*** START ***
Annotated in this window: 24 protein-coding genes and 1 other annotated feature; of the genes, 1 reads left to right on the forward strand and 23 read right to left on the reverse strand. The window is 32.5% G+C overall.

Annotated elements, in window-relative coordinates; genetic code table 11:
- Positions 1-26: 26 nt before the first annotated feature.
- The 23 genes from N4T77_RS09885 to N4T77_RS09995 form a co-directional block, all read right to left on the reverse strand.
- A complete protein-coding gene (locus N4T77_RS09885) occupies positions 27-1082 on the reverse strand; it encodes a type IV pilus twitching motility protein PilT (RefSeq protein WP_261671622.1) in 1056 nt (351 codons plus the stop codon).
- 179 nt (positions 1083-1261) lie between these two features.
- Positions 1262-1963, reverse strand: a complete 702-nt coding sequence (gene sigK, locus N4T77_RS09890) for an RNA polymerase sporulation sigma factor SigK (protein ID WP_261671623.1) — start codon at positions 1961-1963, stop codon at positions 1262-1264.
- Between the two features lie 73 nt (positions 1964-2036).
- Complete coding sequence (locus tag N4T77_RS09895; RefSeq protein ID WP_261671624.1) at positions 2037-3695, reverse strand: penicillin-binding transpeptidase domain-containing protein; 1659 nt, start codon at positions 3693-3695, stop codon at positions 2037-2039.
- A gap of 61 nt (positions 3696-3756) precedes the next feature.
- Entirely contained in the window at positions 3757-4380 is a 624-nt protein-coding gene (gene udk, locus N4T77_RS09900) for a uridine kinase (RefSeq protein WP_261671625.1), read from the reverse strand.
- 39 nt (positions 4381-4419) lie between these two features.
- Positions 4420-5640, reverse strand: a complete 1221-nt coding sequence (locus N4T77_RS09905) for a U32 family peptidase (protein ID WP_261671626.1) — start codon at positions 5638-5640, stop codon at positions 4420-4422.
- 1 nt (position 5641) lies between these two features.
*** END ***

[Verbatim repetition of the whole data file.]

Annotated in this window: 24 protein-coding genes and 1 other annotated feature; of the genes, 1 reads left to right on the forward strand and 23 read right to left on the reverse strand. The window is 32.5% G+C overall.

Annotated elements, in window-relative coordinates; genetic code table 11:
- Positions 1-26: 26 nt before the first annotated feature.
- The 23 genes from N4T77_RS09885 to N4T77_RS09995 form a co-directional block, all read right to left on the reverse strand.
- A complete protein-coding gene (locus N4T77_RS09885) occupies positions 27-1082 on the reverse strand; it encodes a type IV pilus twitching motility protein PilT (RefSeq protein WP_261671622.1) in 1056 nt (351 codons plus the stop codon).
- 179 nt (positions 1083-1261) lie between these two features.
- Positions 1262-1963, reverse strand: a complete 702-nt coding sequence (gene sigK, locus N4T77_RS09890) for an RNA polymerase sporulation sigma factor SigK (protein ID WP_261671623.1) — start codon at positions 1961-1963, stop codon at positions 1262-1264.
- Between the two features lie 73 nt (positions 1964-2036).
- Complete coding sequence (locus tag N4T77_RS09895; RefSeq protein ID WP_261671624.1) at positions 2037-3695, reverse strand: penicillin-binding transpeptidase domain-containing protein; 1659 nt, start codon at positions 3693-3695, stop codon at positions 2037-2039.
- A gap of 61 nt (positions 3696-3756) precedes the next feature.
- Entirely contained in the window at positions 3757-4380 is a 624-nt protein-coding gene (gene udk, locus N4T77_RS09900) for a uridine kinase (RefSeq protein WP_261671625.1), read from the reverse strand.
- 39 nt (positions 4381-4419) lie between these two features.
- Positions 4420-5640, reverse strand: a complete 1221-nt coding sequence (locus N4T77_RS09905) for a U32 family peptidase (protein ID WP_261671626.1) — start codon at positions 5638-5640, stop codon at positions 4420-4422.
- 1 nt (position 5641) lies between these two features.